Christie’s side favored a state takeover, while Guardian preferred a bailout with the understanding that his office will make appropriate economic changes.
After months of back and forth, it seems Sweeney and Prieto have finally come to terms. A vote is expected on the rescue package later this week in Trenton, and should it receive the necessary support, would then head to Christie’s desk.
‘Now we have a tool package that is actually going to save Atlantic City,’ Guardian told the WSJ.
Could VGTs Derail Pennsylvania Online Gambling Bill?
Pennsylvania Governor Tom Wolf, whose budget would leave a deficit this big! Could online gambling be a small part of filling that hole? (Image: post-gazette.com)
Pennsylvania’s online gambling bill may be enjoying a legislative comeback and could even find itself facing a House vote very soon, according to noises being made in the corridors of power in Harrisburg. Some of those noises are suggesting it could even happen this week.
But its proponents are concerned that a controversial addition to the bill, which would sanction the introduction of video gaming terminals (VGTs) to airports and off-track betting parlors, could derail the whole thing. The fear is, should lawmakers be required to vote on legislation tied to VGTs they might well kill it all.
There is House support for Representative John Payne’s (R-Dauphin County) HB 649, especially among GOP lawmakers who are anxious to find ways to fix a gaping pension deficit without raising taxes, but VGTs remain controversial.
The possible social impact aside, the expansion of gaming machines beyond casinos is, somewhat unsurprisingly, universally opposed by the state’s land-based casinos, and therefore unpalatable to the lawmakers who represent them and their communities.
VGTs a ‘Non-Starter’
Payne’s bill was introduced in February 2015, proposing to authorize online poker and casino gaming alone, but somewhere along the way it got tied up with the VGT expansion, a cause some policymakers are still trying to maneuver into law.
Writing in an op-ed for Penn Live this week, Judah Rosenstein, Pennsylvania director of the Poker Players Alliance, said that several influential senators have stated any bill that includes VGTs will be a ‘non-starter’ and would die in the House before they even got to vote against it.
‘It makes no sense to allow unregulated offshore markets to thrive when state regulation would replace illegal operators with licensed Pennsylvania-based companies that have been thoroughly vetted and approved by state regulatory agencies,’ he argued. ‘We cannot allow political maneuvering on VGTs to get in the way of safeguarding our citizens.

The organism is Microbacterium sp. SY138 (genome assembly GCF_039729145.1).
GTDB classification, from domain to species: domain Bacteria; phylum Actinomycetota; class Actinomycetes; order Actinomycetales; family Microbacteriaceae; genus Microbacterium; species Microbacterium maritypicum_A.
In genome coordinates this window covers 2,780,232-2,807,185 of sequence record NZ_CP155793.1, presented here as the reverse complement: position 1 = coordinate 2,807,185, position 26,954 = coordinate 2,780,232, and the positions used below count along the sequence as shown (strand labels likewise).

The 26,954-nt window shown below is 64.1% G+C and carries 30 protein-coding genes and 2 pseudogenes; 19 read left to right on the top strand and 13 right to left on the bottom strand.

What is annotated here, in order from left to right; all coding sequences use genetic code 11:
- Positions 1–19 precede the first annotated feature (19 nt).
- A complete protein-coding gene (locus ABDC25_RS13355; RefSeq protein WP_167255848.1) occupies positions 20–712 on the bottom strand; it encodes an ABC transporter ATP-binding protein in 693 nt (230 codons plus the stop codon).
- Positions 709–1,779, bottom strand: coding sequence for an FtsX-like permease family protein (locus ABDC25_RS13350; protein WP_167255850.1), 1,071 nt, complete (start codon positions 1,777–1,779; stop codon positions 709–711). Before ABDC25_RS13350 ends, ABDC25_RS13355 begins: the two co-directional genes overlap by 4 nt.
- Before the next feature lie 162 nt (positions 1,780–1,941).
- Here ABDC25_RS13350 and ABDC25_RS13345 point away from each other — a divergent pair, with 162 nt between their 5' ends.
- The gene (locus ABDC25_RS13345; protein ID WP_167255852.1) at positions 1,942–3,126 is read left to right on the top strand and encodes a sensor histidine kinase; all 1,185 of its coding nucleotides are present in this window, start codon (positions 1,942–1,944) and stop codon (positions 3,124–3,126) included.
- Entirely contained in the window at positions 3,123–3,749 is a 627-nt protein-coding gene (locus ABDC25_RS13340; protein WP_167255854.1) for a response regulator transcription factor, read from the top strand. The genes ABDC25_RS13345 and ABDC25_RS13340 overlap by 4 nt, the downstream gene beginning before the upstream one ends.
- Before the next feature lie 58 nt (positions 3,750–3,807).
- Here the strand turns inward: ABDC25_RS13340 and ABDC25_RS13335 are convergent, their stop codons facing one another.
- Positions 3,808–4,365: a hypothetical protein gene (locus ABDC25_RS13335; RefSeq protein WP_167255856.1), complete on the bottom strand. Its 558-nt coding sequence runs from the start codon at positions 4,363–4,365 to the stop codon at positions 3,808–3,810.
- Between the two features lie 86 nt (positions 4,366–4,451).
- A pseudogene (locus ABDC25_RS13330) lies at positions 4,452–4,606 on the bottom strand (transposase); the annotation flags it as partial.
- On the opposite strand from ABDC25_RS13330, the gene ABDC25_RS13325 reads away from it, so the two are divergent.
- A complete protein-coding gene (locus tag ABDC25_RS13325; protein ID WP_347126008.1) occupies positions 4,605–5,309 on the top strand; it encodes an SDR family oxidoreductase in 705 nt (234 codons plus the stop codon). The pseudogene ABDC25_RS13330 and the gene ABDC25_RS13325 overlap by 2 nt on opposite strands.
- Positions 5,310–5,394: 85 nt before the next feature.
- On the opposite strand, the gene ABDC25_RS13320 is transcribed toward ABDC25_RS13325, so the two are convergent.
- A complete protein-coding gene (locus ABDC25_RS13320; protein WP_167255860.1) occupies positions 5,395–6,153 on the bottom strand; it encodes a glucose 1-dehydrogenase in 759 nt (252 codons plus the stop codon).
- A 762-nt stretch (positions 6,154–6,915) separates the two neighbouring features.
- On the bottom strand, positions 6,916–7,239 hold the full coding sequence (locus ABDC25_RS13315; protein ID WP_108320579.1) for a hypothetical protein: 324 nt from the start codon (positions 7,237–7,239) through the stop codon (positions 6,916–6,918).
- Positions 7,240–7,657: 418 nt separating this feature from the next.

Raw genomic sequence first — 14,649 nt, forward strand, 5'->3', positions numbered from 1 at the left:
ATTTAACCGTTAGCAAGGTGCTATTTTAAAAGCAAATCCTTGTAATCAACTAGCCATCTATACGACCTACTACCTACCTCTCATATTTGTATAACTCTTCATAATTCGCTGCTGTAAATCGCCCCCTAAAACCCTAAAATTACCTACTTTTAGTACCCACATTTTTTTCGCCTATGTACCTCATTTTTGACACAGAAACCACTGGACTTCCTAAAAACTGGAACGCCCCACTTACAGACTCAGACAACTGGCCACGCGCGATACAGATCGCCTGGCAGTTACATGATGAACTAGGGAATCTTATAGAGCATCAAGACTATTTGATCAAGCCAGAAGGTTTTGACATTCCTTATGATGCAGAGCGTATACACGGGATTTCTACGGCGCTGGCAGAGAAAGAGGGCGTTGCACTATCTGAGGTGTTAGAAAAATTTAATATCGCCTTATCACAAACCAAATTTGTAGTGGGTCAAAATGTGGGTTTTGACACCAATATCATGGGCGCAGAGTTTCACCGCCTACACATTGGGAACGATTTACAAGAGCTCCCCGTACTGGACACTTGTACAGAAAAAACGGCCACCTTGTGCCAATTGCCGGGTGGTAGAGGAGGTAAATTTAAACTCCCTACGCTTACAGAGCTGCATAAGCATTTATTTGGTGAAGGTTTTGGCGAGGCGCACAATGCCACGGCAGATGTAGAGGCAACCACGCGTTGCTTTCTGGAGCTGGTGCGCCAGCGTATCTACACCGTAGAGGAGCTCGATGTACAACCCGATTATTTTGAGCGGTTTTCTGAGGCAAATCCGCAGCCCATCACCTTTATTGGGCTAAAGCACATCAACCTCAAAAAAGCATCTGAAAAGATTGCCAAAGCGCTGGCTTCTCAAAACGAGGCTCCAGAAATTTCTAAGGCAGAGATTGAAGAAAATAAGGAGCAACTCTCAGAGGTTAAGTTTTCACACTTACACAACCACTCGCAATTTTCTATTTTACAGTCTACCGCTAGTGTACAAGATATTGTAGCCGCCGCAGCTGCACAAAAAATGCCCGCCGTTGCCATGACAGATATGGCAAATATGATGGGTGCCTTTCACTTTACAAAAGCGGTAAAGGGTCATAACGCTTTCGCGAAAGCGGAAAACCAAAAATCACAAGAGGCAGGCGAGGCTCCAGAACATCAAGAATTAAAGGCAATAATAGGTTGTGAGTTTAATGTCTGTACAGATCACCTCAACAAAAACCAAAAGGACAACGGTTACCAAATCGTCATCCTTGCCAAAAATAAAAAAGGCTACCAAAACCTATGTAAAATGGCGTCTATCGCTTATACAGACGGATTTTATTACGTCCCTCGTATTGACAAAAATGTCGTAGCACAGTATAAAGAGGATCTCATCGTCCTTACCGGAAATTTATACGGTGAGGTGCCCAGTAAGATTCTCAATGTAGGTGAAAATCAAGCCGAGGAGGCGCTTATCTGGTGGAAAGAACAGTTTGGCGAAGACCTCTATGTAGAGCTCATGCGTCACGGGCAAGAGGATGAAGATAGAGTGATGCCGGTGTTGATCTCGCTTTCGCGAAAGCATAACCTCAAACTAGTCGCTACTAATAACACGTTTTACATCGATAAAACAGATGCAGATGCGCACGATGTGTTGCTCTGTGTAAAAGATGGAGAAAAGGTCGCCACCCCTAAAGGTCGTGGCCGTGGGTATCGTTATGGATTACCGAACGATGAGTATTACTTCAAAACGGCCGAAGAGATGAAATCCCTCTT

‘With the budget looming, our state politicians have a lot on their plates. Adding VGTs at this time would be asking them to bite off more than they can chew,’ he added.
State politicians certainly do have a lot on their plate; parties are currently so divided on fiscal issues that the last budget was nine months late, a state of limbo they will be anxious not to repeat.
Democratic Governor Tom Wolf’s latest budget plan would create a $1.8-billion to $2.3-billion deficit and lawmakers have a deadline of June 30 to agree to it. Republicans are just as desperate to plug the hole without raising taxes, and online gambling could yet play a small part in that, but VTGs won’t be coming along for the ride.
Gardena’s Normandie Casino Likely to Close Following Anti-Money Laundering Violations
End of an Era: Could it be curtains for the Normandie, which has been operating in Gardena, California for over 75 years? (Image: minamipictures.com)
The Normandie Casino in Gardena, California, which has been dealing cards to gamblers for over 75 years, is about to bag up its chips and head for the exit unless a new buyer can be found.
The card club, California’s oldest, began life as the Western Club in 1940 and was renamed the Normandie in 1947 when it was bought by gambling pioneer Russ Miller. It has been in the Miller family ever since, but in April the California Gambling Control Commission revoked the club’s license after Russ Miller’s four sons, Lee, Larry, Greg, and Steve, the current owners, were convicted of federal felony money laundering charges.
The operators admitted that they had contracted independent ‘promoters’ to attract high-rollers to the casino and then deliberately avoided filing the requisite Currency Transaction Reports to the Treasury Department on valuable transactions. Instead, they would submit CTRs that named the promoter instead, while structuring transactions so they appeared to be under the $10,000 threshold.
They also admitted to conspiring to hide the identity of an individual who won over $1 million from another party at the casino.
Warning to Small Operators
At the recent Bank Secrecy Conference in Vegas, representatives from the casino industry and the legal profession met to discuss the importance of financial compliance and anti-money-laundering measures.
These were rules, one delegate warned the assembled party, that applied to all gaming establishments, whether you were Caesars Entertainment Corp or a California card club, a tip of a hat, maybe, to the brothers’ plight.
But he may as well have been referencing the Palomar Card Club, or the Seven Mile High Club, both in San Diego, and both of which were raided by the FBI late last year. They are accused of permitting an illegal Mafia gambling ring, whether knowingly or not, to launder money at their establishments.
Interest from Flynt
While convicted felons are unable to be considered for licensing in California, the Miller brothers were granted a four-month grace period in the hope they might find a buyer for the Normandie.
One possible candidate could be Larry Flynt, whose Hustler Casino when it opened under a mile away in 2000, was more luxurious than the competition, and precipitated the demise of Gardena’s once-thriving old card clubs.
The Normandie, the first to open and last of the original clubs still standing, might be of interest to Flynt, a source told local news, but he would want to turn it into a Vegas-style property with a hotel, restaurants, and shops, thus ushering in an end of an era for Gardena.